Previous Topic | Treating the initial symptoms Chemotherapy | Next Topic Surgery is the treatment of choice for pancreatic cancer, but can only be used if the cancer is small and hasnt spread. It is the only treatment that can cure pancreatic cancer, but only15-20% of patients are suitable for such surgery (NHS Choices 2014). Mr Ross Carter is a consultant surgeon in upper gastrointestinal (GI) and pancreatico-biliary surgery at Glasgow Royal Infirmary. So in every patient, what we need to do is to assess the stage of disease, and thats usually done by a CT scan, and secondly, we have a number of tests where we look at the function of the heart and the lungs to try and get a gauge as to how fit the patient is and, therefore, how much of a stress an operation is going to put on their ability to recover from the operation. Can you summarise the different types of surgery that might be appropriate? There is; the common types of surgery are either an attempt to remove the tumour itself and this is what we would call a pancreaticoduodenectomy or a Whipple resection, which is removing the head of the gland of the pancreas. Sometimes with a tumour in the tail of the pancreas we would perform removal of the tail of the pancreas, which is called a distal pancreatectomy. And, thirdly, occasionally, when we find at operation that the tumour is actually more advanced than was indicated on the pre-operative staging, in those patients we would perform a bypass operation, which is to allow the liver to drain into the intestine and the stomach to drain into the intestine without having problems with blockages of either the bile duct or the duodenum. In that case, youd leave the pancreas then? Doctors had told some people that they were suitable candidates for surgery which might lead Continue reading >>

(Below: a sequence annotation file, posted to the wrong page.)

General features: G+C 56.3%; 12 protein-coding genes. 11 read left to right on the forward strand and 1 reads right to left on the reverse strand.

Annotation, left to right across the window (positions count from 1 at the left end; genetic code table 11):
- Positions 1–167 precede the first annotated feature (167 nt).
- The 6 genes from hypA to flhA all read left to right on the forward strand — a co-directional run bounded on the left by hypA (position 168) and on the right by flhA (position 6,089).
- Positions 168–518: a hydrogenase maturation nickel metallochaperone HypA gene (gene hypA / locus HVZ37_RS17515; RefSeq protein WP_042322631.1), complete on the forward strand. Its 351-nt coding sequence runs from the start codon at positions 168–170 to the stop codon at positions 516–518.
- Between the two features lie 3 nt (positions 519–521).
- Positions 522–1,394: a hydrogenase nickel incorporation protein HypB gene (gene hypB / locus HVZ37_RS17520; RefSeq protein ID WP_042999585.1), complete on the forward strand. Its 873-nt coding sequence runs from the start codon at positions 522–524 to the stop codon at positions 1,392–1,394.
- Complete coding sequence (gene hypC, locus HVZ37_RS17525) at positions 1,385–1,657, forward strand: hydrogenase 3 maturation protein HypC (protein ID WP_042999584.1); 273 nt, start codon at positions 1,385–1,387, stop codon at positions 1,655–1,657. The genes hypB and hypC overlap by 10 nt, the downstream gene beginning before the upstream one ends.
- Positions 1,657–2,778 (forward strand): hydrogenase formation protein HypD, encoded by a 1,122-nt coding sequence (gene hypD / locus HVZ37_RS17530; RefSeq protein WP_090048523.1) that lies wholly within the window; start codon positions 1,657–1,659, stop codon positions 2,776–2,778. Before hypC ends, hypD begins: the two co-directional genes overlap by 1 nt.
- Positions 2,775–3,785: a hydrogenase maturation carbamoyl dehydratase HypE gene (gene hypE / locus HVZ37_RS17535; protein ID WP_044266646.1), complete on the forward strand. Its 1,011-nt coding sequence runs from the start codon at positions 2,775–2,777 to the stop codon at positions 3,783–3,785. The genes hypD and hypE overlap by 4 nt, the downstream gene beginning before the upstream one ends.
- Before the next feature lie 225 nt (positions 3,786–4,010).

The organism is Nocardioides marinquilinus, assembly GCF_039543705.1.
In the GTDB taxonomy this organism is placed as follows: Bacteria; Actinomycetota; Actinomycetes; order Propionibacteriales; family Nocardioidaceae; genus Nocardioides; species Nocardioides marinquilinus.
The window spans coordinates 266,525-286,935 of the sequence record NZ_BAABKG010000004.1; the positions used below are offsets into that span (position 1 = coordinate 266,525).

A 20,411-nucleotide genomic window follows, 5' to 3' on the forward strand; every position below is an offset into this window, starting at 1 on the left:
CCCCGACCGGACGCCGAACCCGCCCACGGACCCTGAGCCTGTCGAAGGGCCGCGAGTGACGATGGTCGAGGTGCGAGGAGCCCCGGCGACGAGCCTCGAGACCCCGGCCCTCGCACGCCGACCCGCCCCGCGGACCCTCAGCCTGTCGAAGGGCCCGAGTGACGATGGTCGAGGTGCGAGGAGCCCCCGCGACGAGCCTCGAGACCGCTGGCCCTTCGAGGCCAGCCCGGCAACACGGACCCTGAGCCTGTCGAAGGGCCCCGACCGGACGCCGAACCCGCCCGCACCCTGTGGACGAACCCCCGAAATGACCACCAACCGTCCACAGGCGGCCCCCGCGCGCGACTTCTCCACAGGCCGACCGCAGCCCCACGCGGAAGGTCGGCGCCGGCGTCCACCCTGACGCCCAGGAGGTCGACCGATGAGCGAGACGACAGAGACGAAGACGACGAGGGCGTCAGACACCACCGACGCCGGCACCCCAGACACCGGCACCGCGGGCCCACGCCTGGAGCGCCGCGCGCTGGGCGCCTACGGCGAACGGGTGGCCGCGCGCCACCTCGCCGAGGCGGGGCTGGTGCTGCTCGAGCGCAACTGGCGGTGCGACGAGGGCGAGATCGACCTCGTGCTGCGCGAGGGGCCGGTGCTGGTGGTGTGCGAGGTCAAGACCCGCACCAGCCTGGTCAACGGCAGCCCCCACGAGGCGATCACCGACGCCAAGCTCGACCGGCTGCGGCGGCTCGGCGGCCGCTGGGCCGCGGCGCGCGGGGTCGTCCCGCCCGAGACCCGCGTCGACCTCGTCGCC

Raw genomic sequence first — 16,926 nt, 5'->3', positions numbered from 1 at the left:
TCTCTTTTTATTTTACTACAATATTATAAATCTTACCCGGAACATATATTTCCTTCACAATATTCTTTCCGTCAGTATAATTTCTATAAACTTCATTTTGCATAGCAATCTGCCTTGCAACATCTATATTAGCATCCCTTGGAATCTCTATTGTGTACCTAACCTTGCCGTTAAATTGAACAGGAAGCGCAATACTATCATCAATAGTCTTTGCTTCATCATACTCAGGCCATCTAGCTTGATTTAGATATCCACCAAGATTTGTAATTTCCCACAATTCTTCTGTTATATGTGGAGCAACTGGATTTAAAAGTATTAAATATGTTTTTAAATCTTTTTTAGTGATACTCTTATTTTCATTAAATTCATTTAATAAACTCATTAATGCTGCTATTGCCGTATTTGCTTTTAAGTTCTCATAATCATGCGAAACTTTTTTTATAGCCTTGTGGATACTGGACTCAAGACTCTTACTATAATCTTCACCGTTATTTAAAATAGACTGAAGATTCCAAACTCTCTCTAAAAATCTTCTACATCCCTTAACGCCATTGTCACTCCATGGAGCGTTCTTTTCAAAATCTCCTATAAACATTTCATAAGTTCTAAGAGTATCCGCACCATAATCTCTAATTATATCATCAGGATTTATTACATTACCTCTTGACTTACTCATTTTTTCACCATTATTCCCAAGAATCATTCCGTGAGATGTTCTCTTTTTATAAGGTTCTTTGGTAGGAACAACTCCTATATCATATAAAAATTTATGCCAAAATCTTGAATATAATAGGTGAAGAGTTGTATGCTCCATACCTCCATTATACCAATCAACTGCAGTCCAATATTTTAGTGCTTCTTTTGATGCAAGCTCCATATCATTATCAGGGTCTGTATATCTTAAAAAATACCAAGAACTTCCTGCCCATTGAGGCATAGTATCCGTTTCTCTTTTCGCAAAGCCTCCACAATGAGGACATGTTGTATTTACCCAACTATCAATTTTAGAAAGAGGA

About Your Distal Pancreatectomy

About Your Distal Pancreatectomy

An arrowing pointing forward, usually indicating forward movement, or the ability the share something via social media. An icon showing an uppercase letter "X", indicating that this will close the current element. This guide will help you prepare for your distal pancreactectomyat Memorial Sloan Kettering (MSK). It will also help you understand what to expect during your recovery. Read through this guide at least once before your surgery and use it as a reference in the days leading up to your surgery. Bring this guide with you every time you come to MSK, including the day of your surgery. You and your healthcare team will refer to it throughout your care A distal pancreatectomy (pan-krea-tek-tuh-me) is a surgery that removes a tumor from the body or tail of your pancreas. Your pancreas is located in the back of your abdomen (belly) behind your stomach and just above your small intestine (see Figure 1). It makes hormones called insulin and glucagon which help to regulate your blood sugar levels. Your pancreas also makes enzymes that help to digest fat. Figure 1. Your pancreas before your distal pancreatectomy Although part of your pancreas will be removed during surgery, there is usually enough of it left to produce hormones and enzymes. If your remaining pancreas doesnt make enough enzymes to digest the food you eat, you may have diarrhea. If this happens, you may need to take pills with meals and snacks to replace the enzymes. If your remaining pancreas doesnt make enough insulin, you may have high blood sugar level. High blood sugar level is rarely a problem but if you do experience it, your healthcare team will help you. Your spleen is located next to your pancreas. It makes white blood cells that help your body fight infections. Your spleen also filters your blood, Continue reading >>

Complications Of Pancreatic Surgery

Complications Of Pancreatic Surgery